There are two key takeaways from the above chart.  First, it's easy to see from the red circles how difficult it is to rely on moving averages during consolidation.  We move above the moving averages with little difficulty, then come right back down beneath them.  It's like they're not even there.  Second, money has been rotating into home construction since late-October.  It hasn't shown up in terms of uptrending prices, but when you consider how poorly the S&P 500 performed in Q4, I think it's definitely obvious on the $DJUSHB:$SPX relative chart.

Monday Setups

The S&P 500 has bounced off the late-December low and reached its first critical price resistance area.  If you recall, the February 2018 intraday low was 2532, which marked the beginning of price support established during 2018.  The breakdown in December now suggests that 2532 will be our first level of resistance, followed by 2581 (2018 closing price support), then the declining 20 week EMA, currently at 2676.  In my opinion, these are the three critical levels to watch as we move forward into 2019.

Since we're testing initial resistance, I'd look for shorting opportunities, although I'd keep position sizes small and stops tight as further upside is certainly possible.  Nautilus (NLS) is a company that was punished in late-October after delivering quarterly revenues and EPS that fell short of Wall Street expectations.  The gap down was significant and was followed by a rally into late-November.  Then we saw more than a 30% selloff to the late-December low before the recent rally.  NLS is now testing overhead resistance at its declining 20 day EMA, a high reward to risk shorting level:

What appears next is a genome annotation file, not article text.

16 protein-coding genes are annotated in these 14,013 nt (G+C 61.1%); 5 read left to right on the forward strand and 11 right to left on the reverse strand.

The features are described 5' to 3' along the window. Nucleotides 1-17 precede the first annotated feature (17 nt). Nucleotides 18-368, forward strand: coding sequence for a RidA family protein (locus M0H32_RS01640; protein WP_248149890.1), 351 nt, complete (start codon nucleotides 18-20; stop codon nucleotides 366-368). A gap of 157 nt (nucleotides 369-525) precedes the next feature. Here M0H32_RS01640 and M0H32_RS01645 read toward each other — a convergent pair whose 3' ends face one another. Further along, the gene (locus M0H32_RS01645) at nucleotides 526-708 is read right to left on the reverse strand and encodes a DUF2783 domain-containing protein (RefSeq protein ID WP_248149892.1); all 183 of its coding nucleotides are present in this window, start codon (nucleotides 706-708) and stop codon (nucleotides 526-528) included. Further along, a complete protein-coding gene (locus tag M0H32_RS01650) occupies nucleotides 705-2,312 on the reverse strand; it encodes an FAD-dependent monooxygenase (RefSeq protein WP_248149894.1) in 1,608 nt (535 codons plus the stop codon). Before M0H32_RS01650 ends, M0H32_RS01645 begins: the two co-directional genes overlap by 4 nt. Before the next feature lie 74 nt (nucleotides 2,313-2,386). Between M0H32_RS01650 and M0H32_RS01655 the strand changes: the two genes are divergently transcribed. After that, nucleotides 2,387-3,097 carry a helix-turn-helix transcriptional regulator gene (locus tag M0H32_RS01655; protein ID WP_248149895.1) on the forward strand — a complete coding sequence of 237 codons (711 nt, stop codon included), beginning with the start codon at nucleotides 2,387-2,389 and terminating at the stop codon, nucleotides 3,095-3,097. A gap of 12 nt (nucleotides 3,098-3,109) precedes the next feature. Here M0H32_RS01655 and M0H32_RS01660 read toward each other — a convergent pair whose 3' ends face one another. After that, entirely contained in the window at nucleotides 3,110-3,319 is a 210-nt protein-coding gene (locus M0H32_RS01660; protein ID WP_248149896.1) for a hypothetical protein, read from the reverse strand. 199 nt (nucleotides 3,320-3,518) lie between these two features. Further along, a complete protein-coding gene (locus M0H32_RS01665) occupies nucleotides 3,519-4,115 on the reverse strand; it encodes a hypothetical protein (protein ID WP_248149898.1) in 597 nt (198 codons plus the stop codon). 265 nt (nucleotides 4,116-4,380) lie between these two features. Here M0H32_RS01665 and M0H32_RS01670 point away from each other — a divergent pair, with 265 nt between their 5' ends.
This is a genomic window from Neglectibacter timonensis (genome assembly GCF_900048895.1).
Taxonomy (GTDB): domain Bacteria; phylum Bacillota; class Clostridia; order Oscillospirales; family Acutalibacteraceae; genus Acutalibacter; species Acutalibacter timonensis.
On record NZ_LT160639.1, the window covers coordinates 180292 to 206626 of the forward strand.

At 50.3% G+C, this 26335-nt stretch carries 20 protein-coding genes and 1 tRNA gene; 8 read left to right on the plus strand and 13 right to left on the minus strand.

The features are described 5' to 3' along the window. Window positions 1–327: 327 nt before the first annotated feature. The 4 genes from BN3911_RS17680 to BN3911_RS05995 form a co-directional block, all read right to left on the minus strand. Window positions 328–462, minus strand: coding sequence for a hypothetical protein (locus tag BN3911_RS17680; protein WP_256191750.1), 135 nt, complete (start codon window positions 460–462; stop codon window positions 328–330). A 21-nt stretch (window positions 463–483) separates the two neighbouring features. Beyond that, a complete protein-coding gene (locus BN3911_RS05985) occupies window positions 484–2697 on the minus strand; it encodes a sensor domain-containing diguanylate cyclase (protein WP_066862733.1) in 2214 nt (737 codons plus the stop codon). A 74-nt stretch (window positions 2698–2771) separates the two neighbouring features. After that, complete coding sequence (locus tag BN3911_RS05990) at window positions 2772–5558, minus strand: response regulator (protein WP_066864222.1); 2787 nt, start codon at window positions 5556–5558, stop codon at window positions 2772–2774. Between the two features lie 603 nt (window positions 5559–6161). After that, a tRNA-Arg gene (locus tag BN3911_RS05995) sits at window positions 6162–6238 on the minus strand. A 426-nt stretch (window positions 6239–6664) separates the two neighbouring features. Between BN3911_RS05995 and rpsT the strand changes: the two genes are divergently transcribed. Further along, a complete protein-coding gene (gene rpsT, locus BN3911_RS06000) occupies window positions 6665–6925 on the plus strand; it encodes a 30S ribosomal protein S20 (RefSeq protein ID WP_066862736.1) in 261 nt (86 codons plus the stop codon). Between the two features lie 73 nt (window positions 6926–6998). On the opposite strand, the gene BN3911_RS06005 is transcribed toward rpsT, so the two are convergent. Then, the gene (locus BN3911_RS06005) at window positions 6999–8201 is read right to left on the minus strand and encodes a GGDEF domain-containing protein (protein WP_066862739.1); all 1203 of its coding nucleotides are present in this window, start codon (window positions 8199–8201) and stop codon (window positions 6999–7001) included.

I'd expect to see a short-term drop to retest the recent price low near 10.00, while watching to make sure NLS doesn't clear its 20 day EMA on a closing basis.  An intraday stop near 11.40-11.50 should be considered as well.

I provided three setups this week.  To view all recent Setups, CLICK HERE.

Historical Tendencies

I highlighted the DJUSHB chart above in the Sector/Industry Watch section.  The group has bullish historical tendencies from November through January.  While we haven't seen absolute price improvement during this period currently, the group has definitely outperformed on a relative basis as reflected on the chart earlier.  Here are the average monthly returns for the DJUSHB over the past two decades:

November:  +3.1%
December:  +4.5%
January:  +3.1%

It's a little counter-intuitive to see home construction perform so well during winter months, but the stock market looks ahead, so this is likely the result of the stock market anticipating the strong spring season for homebuilders.

Key Earnings Reports


Key Economic Reports

November factory orders to be released at 10:00am EST:  +0.4% (estimate)

December ISM non-manufacturing index to be released at 10:00am EST:  58.4 (estimate)

Happy trading!


Tom Bowley
About the author: co-founded Invested Central and served as the site's Chief Market Strategist for more than 10 years. His unique trading style combines both his fundamental and technical strategies to systematically manage risk while trading. A regular contributor to's bi-weekly ChartWatchers newsletter since 2006, Tom's role at StockCharts has expanded significantly since he joined the company as a full-time Senior Technical Analyst in March of 2015. Learn More